Following the American Civil War Sesquicentennial with day by day writings of the time, currently 1863.

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A Diary From Dixie

March 18, 2012

A Diary From Dixie by Mary Boykin Miller Chesnut.

March 18th.—My war archon is beset for commissions, and somebody says for every one given, you make one ingrate and a thousand enemies.

As I entered Miss Mary Stark’s I whispered: “He has promised to vote for Louis.” What radiant faces. To my friend, Miss Mary said, “Your son-in-law, what is he doing for his country?” “He is a tax collector.” Then spoke up the stout old girl: “Look at my cheek; it is red with blushing for you. A great, hale, hearty young man! Fie on him! fie on him! for shame! Tell his wife; run him out of the house with a broomstick; send him down to the coast at least.” Fancy my cheeks. I could not raise my eyes to the poor lady, so mercilessly assaulted. My face was as hot with compassion as the outspoken Miss Mary pretended hers to be with vicarious mortification.

Went to see sweet and saintly Mrs. Bartow. She read us a letter from Mississippi—not so bad: “More men there than the enemy suspected, and torpedoes to blow up the wretches when they came.” Next to see Mrs. Izard. She had with her a relative just from the North. This lady had asked Seward for passports, and he told her to “hold on a while; the road to South Carolina will soon be open to all, open and safe.” To-day Mrs. Arthur Hayne heard from her daughter that Richmond is to be given up. Mrs. Buell is her daughter.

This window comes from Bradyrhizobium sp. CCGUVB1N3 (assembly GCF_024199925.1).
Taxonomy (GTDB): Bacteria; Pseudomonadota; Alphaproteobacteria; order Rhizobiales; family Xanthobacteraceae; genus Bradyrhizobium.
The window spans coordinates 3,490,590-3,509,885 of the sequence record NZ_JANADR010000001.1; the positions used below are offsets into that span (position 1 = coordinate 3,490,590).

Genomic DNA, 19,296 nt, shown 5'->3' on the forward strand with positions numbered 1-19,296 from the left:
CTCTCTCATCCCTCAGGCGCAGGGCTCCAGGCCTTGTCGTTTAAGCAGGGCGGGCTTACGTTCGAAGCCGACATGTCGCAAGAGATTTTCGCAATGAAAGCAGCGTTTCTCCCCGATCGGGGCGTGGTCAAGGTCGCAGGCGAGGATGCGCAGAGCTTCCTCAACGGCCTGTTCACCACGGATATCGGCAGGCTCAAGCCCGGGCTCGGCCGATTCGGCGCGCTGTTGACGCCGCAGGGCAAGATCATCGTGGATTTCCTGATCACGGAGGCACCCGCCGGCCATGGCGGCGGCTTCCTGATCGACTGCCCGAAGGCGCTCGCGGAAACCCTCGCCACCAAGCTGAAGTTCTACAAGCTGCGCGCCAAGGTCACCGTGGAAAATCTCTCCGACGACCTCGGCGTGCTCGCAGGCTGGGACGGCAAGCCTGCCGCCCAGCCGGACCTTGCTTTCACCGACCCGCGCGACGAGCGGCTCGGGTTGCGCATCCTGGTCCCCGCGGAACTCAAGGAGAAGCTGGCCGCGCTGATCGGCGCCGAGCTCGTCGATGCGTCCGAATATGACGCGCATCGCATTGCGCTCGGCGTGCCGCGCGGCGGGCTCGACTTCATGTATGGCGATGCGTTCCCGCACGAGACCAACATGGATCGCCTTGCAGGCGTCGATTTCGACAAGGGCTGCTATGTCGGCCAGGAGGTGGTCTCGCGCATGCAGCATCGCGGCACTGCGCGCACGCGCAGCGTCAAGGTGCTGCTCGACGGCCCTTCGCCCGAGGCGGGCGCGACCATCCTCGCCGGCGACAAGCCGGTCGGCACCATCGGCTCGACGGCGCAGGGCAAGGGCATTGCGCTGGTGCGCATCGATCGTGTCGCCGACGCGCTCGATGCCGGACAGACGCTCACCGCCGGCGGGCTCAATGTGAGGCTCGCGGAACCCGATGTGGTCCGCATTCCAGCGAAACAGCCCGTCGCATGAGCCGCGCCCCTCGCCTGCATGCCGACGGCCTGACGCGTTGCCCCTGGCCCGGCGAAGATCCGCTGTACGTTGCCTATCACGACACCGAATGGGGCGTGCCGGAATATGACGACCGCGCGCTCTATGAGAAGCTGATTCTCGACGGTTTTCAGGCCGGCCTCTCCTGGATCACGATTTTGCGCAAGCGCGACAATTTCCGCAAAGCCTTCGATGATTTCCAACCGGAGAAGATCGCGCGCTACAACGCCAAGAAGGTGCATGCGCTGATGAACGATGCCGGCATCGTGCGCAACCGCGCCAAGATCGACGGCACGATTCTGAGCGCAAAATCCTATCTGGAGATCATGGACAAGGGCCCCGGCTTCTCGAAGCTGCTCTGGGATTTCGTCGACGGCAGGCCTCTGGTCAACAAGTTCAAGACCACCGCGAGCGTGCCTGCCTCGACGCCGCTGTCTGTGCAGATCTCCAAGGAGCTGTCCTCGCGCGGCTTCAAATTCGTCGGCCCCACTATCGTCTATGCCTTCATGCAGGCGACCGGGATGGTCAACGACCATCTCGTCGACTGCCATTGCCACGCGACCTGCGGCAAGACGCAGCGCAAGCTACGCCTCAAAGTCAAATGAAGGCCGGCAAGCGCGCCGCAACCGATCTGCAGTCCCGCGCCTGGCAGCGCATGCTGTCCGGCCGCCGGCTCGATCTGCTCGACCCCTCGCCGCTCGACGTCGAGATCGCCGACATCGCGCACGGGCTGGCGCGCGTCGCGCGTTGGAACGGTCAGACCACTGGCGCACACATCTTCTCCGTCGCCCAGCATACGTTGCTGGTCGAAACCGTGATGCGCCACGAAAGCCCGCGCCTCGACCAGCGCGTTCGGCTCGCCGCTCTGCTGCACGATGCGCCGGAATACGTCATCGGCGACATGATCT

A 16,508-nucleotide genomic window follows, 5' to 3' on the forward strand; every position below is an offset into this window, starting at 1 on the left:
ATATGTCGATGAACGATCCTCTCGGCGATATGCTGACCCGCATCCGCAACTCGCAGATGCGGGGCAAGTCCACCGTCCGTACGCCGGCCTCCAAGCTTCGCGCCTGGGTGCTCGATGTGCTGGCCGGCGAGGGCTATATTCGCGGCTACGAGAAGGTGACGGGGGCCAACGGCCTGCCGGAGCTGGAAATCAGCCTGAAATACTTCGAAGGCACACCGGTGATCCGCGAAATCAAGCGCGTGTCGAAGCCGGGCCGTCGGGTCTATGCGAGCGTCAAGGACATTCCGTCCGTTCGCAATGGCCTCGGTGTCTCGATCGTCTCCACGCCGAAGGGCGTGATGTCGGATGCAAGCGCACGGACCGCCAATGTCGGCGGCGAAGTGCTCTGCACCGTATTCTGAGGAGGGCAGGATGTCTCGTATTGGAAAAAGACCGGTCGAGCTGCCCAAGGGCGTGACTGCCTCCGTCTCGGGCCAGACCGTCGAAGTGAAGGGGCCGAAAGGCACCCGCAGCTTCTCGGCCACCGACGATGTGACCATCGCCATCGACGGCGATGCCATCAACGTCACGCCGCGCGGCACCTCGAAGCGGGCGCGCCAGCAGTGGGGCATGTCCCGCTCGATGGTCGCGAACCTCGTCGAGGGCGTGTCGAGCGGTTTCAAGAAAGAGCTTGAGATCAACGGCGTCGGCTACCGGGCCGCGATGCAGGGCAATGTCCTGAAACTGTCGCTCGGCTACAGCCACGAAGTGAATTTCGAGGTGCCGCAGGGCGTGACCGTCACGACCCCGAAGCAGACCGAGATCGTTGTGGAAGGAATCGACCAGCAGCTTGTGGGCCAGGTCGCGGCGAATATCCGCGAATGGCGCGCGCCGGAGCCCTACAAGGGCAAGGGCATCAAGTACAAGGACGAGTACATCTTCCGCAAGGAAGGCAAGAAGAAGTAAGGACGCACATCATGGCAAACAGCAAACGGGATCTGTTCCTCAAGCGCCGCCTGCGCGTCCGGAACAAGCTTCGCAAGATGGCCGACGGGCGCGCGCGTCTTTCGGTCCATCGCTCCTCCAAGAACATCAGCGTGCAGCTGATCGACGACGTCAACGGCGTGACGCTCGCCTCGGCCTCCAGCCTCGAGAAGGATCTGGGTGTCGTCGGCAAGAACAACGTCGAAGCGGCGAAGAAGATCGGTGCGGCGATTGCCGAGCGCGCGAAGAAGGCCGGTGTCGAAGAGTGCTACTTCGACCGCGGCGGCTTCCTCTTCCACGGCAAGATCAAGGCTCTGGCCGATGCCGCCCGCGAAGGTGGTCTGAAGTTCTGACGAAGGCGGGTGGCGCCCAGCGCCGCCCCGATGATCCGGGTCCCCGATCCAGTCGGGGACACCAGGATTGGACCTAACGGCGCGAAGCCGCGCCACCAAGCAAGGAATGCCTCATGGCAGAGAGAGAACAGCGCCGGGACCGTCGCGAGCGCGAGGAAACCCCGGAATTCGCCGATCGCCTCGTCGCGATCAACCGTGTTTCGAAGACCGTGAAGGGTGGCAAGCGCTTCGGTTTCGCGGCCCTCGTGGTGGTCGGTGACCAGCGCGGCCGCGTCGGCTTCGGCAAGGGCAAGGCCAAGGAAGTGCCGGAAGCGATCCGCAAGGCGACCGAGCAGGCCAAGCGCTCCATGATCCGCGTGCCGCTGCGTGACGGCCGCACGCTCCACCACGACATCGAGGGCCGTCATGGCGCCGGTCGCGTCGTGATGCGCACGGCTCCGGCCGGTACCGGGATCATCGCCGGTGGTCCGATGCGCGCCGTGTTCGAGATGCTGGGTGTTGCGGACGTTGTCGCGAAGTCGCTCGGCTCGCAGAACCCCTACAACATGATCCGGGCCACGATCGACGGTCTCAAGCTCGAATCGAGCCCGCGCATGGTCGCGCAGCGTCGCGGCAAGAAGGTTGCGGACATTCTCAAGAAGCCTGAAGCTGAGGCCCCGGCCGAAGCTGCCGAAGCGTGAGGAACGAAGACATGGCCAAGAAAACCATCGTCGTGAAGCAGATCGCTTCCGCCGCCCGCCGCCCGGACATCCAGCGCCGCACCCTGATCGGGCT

Met Mr. Chesnut, who said: “New Madrid¹ has been given up. I do not know any more than the dead where New Madrid is. It is bad, all the same, this giving up. I can’t stand it. The hemming-in process is nearly complete. The ring of fire is almost unbroken.”

Mr. Chesnut’s negroes offered to fight for him if he would arm them. He pretended to believe them. He says one man can not do it. The whole country must agree to it. He would trust such as he would select, and he would give so many acres of land and his freedom to each one as he enlisted.

Mrs. Albert Rhett came for an office for her son John. I told her Mr. Chesnut would never propose a kinsman for office, but if any one else would bring him forward he would vote for him certainly, as he is so eminently fit for position. Now he is a private.

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¹ New Madrid, Missouri, had been under siege since March 3, 1862.

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